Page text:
• Dodd Grain And Produce
  • December 29, 1991
Articles 81-100
  • D.C. Davis Family
  • Long Christmas Celebration
  • First Christian Church
  • Facts About Pampa
  • Buster Brown
  • The Last Hanging
  • Bones Hooks
  • The "Red Brick" Is No More
  • The Purviances Family
  • The Dr. E. von Brunow Park
  • Boards Of 1rst Headquarters.
  • Mary Jane Purvis
  • Cook - Adams Addition
  • Nativity Scenes
  • Clyde Carruth
  • The Mine Tragedies
  • Additions To Pampa
  • Third Family In Pampa
  • Frank Dittmeyer
  • Bricklayer Indian Jim
Articles 101-120
  • A.A. Tiemann
  • First Movies And Lights
  • Pampa Incorporated
  • Mark And Sara Fletcher
  • Annie Baker Daniels
  • Pampa's Business District
  • Birthday Tea Of 1919
  • Former Pampa Minister
  • John Mack Patton
  • The First Brass Band
  • Early Graduating Class
  • "How We Met"
  • F.P. Greever Is Assassinated
  • George Tyng's Father
  • L.H. & Lula Greene
  • John & Lena McKamy
  • Robert & Mary Yeager
  • "Dear Old PHS"
  • Supt. Believed In People
  • William A. & Ruth Green
Articles 121-140
  • Origin Of The "White Deer" Name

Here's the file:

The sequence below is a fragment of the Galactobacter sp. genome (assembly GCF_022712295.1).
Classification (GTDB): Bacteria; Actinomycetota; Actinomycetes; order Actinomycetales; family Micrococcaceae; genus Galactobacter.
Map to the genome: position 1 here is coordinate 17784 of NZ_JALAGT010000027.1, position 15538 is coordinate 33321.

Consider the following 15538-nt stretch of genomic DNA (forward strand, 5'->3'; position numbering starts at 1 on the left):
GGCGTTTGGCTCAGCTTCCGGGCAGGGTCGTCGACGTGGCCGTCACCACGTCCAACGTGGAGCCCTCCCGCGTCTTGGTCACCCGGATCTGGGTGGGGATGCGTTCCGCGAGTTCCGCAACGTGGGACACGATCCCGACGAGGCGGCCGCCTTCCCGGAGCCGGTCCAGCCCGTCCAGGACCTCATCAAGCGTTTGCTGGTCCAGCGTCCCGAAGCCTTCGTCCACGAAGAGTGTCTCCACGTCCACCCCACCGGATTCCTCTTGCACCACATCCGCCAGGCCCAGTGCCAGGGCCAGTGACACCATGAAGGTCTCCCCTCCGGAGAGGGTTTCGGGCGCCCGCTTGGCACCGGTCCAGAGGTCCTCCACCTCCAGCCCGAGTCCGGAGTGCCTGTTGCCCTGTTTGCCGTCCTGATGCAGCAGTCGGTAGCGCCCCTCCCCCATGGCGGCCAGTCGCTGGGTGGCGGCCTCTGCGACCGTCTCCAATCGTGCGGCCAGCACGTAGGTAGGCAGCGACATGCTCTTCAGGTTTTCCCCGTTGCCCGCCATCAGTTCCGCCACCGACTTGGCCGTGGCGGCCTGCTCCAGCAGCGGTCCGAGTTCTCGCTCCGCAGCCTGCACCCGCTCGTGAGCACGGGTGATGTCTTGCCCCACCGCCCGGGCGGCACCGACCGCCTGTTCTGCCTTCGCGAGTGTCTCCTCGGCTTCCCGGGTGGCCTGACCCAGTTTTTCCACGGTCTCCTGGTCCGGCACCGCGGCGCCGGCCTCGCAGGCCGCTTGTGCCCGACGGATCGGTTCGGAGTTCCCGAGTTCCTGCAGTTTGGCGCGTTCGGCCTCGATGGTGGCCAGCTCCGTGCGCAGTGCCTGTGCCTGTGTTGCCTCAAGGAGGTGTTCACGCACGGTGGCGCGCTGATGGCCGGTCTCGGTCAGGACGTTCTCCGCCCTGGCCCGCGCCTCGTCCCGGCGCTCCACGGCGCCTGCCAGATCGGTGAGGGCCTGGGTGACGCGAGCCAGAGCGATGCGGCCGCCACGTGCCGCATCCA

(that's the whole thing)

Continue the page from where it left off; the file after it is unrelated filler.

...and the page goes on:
• The Log House On White Deer Creek
  • Obtaining The Land
  • The Lands Organized
  • Cattle Brands Tell Story
  • Ghosts And All
  • Southern Kansas Railroad
  • Fire Guard Dam
  • When The Railroad Came
  • The Sutton RR Station
  • Post Office At Pampa
  • The Bell Family
  • J.C. Short
  • Pampa 1892-1902
  • Pampa Laid Out In 1902
  • Crystal Palace Founded
  • Gray County Organization
  • Organization - Continued
Articles 141-160
  • Origin Of The "White Deer" Name
  • The Log House On White Deer Creek
  • Obtaining The Land
  • The Lands Organized
  • Cattle Brands Tell Story
  • Ghosts And All
  • Southern Kansas Railroad
  • Fire Guard Dam
  • When The Railroad Came
  • The Sutton RR Station
  • Post Office At Pampa
  • The Bell Family
  • J.C. Short
  • Pampa 1892-1902
  • Pampa Laid Out In 1902
  • Crystal Palace Founded
  • Gray County Organization
  • Organization - Continued
Articles 161-180
  • Origin Of The "White Deer" Name
  • The Log House On White Deer Creek
  • Obtaining The Land
  • The Lands Organized
  • Cattle Brands Tell Story
  • Ghosts And All
  • Southern Kansas Railroad
  • Fire Guard Dam
  • When The Railroad Came
  • The Sutton RR Station
  • Post Office At Pampa
  • The Bell Family
  • J.C. Short
  • Pampa 1892-1902
  • Pampa Laid Out In 1902
  • Crystal Palace Founded
  • Gray County Organization
  • Organization - Continued
Articles 181-200
  • Origin Of The "White Deer" Name
  • The Log House On White Deer Creek
  • Obtaining The Land
  • The Lands Organized
  • Cattle Brands Tell Story
  • Ghosts And All
  • Southern Kansas Railroad
  • Fire Guard Dam
  • When The Railroad Came
  • The Sutton RR Station
  • Post Office At Pampa
  • The Bell Family
  • J.C. Short
  • Pampa 1892-1902
  • Pampa Laid Out In 1902
  • Crystal Palace Founded
  • Gray County Organization
  • Organization - Continued